Project images of Architecture Discipline.
We All Need Space for Our Mind
Money and life experiences are merely enablers. Real luxury has to do with the quality of space, light and air, it is not about expensive materials and shag pile carpets. So, good architecture is not about the last perfect room, it’s about the beauty of scale and rhythm expressed through construction. It sets up dialogues for continuity and contrast. Real luxury is about creating space for the mind (and in a philosophical sense creating time). Timeless spaces do not express a rigid philosophical framework but nurture its evolution. More often than not we design these spaces from first principles and they are glamorous because they are in the pursuit of excellence, they are not about fancy objects.
The Oberoi Amarvillas, Agra.
The First Principles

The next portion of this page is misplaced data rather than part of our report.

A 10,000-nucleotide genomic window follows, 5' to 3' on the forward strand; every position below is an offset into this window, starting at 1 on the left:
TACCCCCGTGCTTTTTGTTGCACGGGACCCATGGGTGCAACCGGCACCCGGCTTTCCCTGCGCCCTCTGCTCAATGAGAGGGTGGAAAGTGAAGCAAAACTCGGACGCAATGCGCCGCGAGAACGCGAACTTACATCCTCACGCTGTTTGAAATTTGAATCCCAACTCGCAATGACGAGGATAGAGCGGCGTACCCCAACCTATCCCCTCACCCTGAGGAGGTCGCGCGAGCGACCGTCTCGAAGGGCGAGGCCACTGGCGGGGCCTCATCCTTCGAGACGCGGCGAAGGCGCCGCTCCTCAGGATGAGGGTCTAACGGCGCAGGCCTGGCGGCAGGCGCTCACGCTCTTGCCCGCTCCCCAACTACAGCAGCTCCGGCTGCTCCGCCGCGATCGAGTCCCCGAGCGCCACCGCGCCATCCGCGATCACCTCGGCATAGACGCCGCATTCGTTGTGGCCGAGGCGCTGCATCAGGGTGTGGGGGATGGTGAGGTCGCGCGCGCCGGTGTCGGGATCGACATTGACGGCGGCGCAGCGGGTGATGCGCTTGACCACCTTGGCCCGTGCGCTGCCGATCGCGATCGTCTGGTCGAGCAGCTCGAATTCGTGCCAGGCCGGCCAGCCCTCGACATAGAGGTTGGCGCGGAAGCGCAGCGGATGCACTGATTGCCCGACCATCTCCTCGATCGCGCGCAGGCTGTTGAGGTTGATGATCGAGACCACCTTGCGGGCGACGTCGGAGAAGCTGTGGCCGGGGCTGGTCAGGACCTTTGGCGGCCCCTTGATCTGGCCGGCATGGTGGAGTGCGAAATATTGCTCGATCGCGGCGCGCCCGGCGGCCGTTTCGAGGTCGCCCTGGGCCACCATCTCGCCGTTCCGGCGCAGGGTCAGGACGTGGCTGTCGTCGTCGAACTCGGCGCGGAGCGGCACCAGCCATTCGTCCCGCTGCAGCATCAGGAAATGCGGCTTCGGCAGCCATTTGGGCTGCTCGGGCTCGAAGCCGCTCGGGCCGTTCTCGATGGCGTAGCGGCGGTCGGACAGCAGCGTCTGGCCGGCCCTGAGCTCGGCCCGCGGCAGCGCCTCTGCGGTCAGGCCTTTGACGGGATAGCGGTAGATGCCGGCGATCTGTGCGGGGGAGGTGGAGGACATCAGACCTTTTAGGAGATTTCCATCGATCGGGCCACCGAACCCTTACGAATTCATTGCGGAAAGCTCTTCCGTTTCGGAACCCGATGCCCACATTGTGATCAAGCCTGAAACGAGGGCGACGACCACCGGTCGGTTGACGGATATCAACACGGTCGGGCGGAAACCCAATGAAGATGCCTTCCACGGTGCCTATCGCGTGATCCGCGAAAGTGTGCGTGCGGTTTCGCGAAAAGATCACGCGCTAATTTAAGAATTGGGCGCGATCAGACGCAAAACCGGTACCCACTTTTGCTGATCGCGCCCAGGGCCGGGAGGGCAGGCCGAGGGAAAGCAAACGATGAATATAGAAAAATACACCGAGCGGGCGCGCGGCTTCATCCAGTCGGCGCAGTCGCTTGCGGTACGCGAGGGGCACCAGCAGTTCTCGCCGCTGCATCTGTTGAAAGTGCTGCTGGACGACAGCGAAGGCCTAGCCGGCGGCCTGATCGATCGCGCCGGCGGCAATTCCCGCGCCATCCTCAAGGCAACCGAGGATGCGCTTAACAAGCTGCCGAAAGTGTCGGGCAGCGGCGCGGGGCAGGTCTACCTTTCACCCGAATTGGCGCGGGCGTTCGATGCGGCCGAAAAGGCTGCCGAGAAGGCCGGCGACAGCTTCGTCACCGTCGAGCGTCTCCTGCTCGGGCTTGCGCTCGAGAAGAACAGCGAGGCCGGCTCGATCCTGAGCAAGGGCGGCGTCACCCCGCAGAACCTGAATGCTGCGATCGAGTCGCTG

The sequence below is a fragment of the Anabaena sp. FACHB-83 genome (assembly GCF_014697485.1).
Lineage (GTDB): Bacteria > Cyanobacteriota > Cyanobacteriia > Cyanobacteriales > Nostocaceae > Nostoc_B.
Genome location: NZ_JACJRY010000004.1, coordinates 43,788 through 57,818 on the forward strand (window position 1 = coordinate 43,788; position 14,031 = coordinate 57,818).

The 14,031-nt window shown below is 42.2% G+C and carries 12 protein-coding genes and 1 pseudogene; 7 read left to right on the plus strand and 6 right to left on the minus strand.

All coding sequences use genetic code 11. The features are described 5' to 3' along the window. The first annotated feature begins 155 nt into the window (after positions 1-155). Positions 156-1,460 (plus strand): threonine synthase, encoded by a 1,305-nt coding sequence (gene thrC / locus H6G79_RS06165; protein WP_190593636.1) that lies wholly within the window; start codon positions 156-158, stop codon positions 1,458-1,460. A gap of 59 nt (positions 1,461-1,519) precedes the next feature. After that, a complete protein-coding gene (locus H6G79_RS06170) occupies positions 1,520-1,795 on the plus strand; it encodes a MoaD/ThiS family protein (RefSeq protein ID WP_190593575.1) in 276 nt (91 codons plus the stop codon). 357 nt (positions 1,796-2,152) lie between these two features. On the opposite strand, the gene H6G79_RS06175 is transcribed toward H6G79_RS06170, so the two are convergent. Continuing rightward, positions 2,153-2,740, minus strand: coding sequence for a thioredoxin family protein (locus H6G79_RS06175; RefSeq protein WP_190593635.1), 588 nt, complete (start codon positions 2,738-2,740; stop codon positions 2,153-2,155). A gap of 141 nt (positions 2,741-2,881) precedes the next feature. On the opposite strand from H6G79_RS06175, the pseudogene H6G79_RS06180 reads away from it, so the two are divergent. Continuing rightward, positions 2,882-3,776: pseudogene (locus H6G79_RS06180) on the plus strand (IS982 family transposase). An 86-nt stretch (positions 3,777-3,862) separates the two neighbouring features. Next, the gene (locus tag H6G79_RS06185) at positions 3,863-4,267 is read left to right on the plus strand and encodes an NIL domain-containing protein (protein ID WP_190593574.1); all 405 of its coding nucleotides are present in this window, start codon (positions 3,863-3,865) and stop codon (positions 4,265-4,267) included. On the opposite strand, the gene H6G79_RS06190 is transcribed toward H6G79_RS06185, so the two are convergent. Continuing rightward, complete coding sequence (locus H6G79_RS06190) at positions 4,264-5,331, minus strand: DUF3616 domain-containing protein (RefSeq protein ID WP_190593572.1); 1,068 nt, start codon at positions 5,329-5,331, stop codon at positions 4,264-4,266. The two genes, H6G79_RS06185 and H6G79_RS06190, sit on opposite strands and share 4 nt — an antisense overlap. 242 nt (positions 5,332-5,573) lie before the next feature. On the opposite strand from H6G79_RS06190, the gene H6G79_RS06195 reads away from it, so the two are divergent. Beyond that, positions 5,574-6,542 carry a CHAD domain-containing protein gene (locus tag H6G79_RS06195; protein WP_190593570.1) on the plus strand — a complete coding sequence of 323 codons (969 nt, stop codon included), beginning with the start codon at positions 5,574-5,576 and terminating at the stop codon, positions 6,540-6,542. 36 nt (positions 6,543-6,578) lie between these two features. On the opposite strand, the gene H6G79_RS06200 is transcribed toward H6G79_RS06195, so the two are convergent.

When there isn’t something engaging to see, we create a simple engagement within a courtyard for instance—never something gimmicky. The material selection is not fetishised, it is simple. It could be a beige sandstone floor or even a white terrazzo floor, simple in its appearance, malleable and lending itself to the space but always impeccably installed and maintained. Simple materials like the sandstone, a locally available stone, used for flooring in The Oberoi Amar Vilas in Agra or The Oberoi Rajvilas in Jaipur. It inherits a tactile and grounded quality and encourages direct engagement such as to walk on it barefoot. The same can be said for a timber floor. Many luxury homes have dhurries on the floors which also encourage similar engagement. Similarly, for a Delhi-based project, I will always use regional materials like granite, marble, quartzite, dolomite, limestone, sandstone. As with business, the idea is to play to your strengths. Importing material is an absolute no-no and you don’t want to create a Venetian villa in the heart of New Delhi.
Real luxury has to do with the quality of space, light and air, it is not about expensive materials and shag pile carpets.
Project images of Architecture Discipline.
Architecture Moves The Spirit